Our plan to bring Bennerley Viaduct back into use as a walking and cycling trail has received another boost - this time from three Erewash Borough Councillors.
Local Councillors James Dawson, Glennice Birkin and Danny Treacy have each donated £200 to the Friends of Bennerley Viaduct from their community grant funds.
The Friends of Bennerley Viaduct are a diverse group of people from the Erewash Valley and beyond who actively support our project.
Over the last two years the Friends have engaged with a range of volunteer tasks including; organising events, promoting the project, removing ballast from the deck of the viaduct, opening up the underside of the viaduct and helping with the designs of the proposed cycling and walking trail.
“ The project to reopen the viaduct as a cycle and walkway will greatly benefit the lives of local people and help revitalisethe area. ”
We’re working hard to secure funding so that we can restore the structure and create a new walking and cycle route straddling the Erewash valley and this support takes us a step closer.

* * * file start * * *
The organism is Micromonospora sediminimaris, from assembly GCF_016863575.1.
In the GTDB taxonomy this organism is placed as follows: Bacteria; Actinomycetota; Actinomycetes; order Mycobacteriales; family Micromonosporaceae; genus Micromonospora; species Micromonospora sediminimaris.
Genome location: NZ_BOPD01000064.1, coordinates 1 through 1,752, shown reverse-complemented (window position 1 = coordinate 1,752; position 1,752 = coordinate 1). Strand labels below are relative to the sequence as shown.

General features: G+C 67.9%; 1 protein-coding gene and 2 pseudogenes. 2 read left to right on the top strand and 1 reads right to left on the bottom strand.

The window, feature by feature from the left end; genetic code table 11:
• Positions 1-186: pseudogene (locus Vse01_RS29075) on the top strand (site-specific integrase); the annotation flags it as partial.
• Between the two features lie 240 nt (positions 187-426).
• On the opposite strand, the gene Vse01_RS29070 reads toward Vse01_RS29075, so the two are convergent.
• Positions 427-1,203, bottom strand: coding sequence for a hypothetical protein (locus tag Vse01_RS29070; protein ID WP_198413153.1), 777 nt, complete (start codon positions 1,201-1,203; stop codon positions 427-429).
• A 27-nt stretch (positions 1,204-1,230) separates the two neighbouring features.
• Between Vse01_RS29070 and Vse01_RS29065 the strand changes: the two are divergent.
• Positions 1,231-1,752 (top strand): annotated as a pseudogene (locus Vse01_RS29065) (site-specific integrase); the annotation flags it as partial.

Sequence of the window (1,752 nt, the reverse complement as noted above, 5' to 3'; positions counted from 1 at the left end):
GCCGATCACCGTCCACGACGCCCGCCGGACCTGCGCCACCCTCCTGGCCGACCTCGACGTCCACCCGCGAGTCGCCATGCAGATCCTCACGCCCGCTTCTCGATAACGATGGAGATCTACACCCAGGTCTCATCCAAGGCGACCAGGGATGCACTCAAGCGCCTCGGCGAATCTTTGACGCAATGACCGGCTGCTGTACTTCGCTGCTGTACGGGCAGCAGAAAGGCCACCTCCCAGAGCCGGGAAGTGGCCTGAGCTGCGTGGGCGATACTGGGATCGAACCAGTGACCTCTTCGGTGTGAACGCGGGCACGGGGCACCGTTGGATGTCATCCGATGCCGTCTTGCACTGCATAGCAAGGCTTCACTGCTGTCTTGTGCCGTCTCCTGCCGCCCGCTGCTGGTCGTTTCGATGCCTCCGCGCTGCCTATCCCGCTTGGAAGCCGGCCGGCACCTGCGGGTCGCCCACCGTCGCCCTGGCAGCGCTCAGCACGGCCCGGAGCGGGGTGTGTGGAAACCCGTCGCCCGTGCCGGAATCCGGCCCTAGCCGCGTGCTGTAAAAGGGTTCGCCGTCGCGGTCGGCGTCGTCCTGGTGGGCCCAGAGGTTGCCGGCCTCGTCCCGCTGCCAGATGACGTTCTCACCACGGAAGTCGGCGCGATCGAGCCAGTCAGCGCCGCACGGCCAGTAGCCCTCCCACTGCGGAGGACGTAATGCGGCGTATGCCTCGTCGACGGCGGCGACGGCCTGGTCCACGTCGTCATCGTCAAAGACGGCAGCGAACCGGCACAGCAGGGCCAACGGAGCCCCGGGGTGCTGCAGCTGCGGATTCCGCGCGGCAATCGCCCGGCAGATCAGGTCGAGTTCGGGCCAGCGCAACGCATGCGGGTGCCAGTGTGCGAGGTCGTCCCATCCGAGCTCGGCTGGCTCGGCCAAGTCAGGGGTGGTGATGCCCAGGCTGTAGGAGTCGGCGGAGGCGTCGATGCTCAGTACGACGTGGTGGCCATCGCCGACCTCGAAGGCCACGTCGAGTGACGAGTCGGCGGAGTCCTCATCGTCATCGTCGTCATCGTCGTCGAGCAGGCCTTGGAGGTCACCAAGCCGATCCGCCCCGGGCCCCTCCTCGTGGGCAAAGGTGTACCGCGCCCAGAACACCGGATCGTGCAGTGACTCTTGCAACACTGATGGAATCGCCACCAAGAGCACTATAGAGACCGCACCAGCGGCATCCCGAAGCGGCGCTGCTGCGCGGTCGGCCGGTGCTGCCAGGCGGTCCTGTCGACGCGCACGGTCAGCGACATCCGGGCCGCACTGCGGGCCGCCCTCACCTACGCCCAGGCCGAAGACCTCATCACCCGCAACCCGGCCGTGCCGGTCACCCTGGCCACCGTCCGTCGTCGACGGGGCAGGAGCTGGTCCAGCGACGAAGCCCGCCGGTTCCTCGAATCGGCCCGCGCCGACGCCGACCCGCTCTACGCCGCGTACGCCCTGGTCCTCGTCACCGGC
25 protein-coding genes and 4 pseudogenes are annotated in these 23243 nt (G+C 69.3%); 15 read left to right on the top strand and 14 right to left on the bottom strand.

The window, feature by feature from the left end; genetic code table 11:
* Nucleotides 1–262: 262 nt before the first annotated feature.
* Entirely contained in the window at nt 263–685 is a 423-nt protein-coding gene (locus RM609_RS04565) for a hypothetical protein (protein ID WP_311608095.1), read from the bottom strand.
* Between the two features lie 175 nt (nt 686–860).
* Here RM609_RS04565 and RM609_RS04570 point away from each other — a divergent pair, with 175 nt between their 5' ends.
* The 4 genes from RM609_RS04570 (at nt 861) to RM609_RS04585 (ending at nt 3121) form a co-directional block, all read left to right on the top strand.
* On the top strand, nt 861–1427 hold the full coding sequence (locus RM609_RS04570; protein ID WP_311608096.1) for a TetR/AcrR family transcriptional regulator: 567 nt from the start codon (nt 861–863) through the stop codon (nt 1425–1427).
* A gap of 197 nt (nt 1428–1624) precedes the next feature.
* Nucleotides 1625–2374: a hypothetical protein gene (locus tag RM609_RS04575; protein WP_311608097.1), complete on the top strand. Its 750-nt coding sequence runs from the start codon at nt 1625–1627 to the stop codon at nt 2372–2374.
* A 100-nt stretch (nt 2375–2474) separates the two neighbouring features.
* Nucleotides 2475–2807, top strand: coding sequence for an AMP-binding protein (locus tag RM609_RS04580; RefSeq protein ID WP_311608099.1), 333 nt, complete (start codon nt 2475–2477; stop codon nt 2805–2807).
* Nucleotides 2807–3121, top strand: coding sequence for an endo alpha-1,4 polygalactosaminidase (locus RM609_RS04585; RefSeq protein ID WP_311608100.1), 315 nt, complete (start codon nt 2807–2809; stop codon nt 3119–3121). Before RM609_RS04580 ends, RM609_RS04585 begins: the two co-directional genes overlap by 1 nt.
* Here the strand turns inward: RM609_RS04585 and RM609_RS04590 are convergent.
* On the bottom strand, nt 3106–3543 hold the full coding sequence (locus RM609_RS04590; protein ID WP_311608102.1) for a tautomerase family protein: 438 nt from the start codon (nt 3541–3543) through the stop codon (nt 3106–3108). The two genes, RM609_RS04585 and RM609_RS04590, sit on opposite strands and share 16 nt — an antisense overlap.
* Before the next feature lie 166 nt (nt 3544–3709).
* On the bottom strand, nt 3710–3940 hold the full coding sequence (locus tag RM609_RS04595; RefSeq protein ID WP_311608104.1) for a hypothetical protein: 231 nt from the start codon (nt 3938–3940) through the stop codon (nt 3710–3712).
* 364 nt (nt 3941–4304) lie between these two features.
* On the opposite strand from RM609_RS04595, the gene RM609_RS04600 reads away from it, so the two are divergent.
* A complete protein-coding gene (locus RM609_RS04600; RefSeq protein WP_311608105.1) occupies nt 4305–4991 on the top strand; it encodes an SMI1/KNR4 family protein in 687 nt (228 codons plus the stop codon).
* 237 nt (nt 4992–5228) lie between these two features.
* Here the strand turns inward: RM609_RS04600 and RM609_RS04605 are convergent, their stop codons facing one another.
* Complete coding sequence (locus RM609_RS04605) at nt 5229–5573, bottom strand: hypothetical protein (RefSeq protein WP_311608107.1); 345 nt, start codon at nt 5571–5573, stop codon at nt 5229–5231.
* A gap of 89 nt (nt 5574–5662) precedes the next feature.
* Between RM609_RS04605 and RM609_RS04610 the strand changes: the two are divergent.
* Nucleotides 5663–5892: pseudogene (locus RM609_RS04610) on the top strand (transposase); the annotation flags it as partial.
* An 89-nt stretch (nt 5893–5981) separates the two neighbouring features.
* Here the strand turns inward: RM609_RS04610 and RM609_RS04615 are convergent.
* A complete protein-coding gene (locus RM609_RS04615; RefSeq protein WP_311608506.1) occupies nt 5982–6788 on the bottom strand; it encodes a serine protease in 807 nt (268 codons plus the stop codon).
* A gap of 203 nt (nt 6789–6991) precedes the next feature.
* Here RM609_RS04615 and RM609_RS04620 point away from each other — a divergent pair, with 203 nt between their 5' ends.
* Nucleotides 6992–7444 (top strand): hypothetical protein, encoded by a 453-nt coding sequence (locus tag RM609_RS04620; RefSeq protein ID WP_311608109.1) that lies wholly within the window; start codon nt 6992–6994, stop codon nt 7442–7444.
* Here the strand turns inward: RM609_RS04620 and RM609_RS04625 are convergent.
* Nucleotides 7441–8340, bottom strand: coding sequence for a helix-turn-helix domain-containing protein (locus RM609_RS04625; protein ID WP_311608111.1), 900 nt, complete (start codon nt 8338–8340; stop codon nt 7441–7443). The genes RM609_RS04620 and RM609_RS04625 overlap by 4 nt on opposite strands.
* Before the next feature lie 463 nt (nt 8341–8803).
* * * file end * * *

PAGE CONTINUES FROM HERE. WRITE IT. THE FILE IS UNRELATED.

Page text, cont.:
Councillor James Dawson said:
“We are pleased to be giving this grant to the Friends of Bennerley Viaduct. The Friends are a vital part of preserving what is both a historic landmark and part of our railway heritage. The project to re-open the viaduct as a cycle and walkway will greatly benefit the lives of local people and help revitalise the area. The money from the grant will help support Sustrans and the friends in their community work parties enabling more people to be involved.”
Friends of Bennerley Viaduct spokesman James Teader from Ilkeston said:
“This generous donation gives the campaign to reopen the viaduct a real boost. We will be using this funding to assist with the workday volunteer programme which enables local people to get actively involved with the project.”
Our Community Engagement Officer, Kieran Lee, added:
“This support is hugely appreciated. The donation will enable vital work to take place and it will provide opportunities for local people to volunteer and make a real difference in their community.
"Local people are rightly proud of their industrial heritage and this viaduct is of national importance. Bringing it back into use will celebrate that heritage and it will contribute to the regeneration of the area”.